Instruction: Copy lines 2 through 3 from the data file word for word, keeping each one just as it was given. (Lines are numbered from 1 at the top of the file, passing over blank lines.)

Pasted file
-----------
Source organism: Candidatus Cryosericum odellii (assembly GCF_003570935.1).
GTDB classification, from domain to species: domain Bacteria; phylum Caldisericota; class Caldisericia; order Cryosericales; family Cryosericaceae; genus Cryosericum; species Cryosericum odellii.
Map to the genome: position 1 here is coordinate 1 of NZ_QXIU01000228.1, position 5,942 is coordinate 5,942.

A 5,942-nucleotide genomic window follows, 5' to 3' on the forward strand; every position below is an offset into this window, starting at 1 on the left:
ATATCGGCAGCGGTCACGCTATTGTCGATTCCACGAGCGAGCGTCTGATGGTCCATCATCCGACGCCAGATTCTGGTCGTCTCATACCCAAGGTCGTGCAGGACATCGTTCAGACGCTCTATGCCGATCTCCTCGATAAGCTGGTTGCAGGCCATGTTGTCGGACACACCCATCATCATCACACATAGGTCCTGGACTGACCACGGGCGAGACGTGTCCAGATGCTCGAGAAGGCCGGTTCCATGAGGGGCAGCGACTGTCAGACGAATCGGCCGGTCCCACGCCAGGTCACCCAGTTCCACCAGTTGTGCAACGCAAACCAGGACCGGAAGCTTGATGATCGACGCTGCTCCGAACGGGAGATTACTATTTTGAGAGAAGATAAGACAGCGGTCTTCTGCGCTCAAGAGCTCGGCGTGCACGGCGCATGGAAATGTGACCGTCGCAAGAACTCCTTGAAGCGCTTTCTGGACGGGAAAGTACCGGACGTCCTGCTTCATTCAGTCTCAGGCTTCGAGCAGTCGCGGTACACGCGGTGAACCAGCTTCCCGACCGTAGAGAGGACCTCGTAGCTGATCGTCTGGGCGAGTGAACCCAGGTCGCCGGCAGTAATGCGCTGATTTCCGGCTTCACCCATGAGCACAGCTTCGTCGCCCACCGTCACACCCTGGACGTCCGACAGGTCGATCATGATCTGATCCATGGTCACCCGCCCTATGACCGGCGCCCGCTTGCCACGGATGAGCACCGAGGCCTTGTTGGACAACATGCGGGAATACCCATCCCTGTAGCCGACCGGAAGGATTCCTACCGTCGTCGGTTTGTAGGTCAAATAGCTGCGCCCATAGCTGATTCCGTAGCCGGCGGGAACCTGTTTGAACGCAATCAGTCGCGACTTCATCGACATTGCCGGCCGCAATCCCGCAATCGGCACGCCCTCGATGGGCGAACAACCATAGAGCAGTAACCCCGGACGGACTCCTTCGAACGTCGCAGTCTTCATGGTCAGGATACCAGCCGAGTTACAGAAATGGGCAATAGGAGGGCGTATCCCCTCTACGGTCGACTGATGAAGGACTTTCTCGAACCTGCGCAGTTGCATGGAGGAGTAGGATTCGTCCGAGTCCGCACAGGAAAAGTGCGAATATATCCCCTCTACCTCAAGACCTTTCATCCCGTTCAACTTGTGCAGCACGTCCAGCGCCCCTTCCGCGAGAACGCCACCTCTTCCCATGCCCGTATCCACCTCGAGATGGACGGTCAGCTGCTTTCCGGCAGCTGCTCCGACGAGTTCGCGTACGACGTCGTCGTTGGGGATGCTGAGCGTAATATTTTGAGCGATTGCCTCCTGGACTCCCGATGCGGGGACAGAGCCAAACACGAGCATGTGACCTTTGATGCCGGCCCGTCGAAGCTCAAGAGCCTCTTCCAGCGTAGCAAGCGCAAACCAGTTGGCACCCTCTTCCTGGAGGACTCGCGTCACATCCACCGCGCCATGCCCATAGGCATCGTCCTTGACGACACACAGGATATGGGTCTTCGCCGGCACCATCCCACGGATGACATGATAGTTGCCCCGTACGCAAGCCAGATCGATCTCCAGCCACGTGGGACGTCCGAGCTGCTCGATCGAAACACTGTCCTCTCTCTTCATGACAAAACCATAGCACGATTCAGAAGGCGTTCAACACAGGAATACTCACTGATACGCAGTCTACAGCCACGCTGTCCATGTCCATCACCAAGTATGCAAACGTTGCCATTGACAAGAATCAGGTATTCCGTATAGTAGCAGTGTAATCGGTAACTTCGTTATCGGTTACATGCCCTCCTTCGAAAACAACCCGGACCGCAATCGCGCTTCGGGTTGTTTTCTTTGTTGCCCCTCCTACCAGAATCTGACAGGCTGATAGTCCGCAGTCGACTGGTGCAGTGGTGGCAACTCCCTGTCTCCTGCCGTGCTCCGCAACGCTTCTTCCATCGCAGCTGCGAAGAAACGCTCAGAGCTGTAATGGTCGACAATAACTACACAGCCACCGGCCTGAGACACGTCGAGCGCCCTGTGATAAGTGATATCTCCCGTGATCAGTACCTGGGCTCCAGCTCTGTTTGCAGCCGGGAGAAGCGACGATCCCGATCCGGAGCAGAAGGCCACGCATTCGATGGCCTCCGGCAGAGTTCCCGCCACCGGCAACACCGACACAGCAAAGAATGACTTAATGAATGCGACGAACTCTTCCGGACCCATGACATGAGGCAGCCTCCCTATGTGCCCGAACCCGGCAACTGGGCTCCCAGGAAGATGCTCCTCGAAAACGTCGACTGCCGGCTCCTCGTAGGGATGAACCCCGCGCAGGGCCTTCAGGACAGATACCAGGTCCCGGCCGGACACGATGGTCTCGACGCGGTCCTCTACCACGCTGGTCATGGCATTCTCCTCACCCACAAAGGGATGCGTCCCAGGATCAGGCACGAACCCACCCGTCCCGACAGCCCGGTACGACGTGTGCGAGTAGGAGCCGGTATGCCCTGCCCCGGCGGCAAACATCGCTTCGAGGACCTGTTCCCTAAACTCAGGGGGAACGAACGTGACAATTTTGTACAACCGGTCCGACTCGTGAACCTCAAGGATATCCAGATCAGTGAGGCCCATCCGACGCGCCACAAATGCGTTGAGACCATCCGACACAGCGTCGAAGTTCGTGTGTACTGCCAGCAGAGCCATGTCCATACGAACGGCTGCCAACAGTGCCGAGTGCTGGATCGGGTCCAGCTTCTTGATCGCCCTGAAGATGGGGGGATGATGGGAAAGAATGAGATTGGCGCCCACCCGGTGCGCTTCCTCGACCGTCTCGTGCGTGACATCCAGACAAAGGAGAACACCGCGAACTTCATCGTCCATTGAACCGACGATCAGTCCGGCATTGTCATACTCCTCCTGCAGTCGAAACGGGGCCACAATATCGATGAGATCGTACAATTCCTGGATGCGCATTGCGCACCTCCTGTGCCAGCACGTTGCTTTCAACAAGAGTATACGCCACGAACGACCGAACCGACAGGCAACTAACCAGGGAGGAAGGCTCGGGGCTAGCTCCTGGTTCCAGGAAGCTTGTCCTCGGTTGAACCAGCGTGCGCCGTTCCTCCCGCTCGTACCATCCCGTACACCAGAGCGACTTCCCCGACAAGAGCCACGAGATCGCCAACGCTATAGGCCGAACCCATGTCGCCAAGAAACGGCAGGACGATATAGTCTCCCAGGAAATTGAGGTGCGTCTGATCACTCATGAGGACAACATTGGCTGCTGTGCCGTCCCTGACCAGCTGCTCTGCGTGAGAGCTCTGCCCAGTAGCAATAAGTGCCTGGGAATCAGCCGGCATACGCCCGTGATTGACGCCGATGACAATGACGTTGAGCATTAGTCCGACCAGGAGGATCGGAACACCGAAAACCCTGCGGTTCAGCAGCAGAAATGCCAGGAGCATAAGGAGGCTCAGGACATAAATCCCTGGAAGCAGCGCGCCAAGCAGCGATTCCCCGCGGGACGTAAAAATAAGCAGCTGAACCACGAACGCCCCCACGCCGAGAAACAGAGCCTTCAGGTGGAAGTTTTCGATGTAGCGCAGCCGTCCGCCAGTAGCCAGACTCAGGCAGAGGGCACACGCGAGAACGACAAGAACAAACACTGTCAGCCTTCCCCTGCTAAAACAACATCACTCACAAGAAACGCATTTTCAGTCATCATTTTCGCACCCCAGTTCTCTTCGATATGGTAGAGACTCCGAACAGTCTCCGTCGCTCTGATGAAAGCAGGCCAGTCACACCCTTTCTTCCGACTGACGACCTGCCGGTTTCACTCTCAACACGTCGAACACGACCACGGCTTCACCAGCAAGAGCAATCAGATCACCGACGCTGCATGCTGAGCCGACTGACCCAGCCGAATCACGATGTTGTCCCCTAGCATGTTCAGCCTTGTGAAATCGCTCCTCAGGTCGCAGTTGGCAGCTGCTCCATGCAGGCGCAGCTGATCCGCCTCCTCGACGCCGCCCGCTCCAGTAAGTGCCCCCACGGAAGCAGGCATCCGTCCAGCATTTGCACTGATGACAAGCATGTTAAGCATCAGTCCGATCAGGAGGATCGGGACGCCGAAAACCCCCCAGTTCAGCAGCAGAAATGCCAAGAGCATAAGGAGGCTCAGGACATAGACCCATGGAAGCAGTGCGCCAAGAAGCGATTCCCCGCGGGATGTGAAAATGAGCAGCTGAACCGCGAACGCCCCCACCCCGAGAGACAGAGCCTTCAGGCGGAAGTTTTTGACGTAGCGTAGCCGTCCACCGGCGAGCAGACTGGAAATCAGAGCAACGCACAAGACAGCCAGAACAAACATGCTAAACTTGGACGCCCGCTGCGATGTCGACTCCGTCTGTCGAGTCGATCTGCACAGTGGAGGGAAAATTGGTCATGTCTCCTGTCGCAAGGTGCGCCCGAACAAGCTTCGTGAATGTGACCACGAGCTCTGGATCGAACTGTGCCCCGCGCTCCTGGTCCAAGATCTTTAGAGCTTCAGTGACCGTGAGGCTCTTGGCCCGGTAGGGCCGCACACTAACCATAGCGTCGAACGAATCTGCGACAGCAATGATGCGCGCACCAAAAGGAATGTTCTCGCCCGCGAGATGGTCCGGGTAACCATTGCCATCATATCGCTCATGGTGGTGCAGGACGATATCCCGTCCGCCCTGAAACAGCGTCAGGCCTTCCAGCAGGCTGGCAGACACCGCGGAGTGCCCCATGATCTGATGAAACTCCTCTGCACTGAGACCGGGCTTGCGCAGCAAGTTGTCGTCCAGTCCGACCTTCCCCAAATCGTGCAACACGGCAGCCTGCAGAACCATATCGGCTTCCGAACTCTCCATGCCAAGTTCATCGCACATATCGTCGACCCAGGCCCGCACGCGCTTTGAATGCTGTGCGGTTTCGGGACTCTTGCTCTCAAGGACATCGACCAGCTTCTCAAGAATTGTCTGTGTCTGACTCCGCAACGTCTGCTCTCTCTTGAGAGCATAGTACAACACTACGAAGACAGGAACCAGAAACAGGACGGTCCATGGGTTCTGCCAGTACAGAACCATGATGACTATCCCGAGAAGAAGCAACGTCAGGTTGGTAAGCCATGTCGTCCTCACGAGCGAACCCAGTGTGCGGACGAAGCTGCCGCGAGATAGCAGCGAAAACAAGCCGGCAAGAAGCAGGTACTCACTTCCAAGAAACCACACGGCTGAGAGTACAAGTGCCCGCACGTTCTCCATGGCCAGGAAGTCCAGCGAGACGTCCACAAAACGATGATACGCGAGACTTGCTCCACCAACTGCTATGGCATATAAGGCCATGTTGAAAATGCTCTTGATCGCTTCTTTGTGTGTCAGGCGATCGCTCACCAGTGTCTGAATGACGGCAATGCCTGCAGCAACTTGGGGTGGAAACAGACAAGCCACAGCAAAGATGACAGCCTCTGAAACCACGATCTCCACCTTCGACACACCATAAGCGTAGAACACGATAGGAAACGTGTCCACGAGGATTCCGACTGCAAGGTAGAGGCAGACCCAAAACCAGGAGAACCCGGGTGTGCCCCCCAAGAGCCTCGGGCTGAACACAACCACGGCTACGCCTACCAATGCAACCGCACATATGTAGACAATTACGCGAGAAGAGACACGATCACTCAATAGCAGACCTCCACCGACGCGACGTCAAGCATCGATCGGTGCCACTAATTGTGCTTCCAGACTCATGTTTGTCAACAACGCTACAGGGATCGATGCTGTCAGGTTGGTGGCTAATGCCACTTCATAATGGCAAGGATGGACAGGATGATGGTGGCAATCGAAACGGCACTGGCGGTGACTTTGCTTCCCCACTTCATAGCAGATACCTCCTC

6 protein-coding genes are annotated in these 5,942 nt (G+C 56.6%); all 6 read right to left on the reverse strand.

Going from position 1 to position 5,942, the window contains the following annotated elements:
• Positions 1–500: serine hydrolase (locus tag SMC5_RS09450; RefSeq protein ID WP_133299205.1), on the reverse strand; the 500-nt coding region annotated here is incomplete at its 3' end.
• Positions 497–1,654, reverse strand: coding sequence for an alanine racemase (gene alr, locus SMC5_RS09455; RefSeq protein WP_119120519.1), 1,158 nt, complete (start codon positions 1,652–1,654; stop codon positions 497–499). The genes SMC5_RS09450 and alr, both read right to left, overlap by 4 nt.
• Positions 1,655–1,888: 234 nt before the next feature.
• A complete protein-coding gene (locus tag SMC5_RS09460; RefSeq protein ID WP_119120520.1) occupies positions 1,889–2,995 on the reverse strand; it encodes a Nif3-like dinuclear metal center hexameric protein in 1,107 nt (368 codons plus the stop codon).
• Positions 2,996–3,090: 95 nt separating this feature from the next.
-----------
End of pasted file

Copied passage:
GTDB classification, from domain to species: domain Bacteria; phylum Caldisericota; class Caldisericia; order Cryosericales; family Cryosericaceae; genus Cryosericum; species Cryosericum odellii.
Map to the genome: position 1 here is coordinate 1 of NZ_QXIU01000228.1, position 5,942 is coordinate 5,942.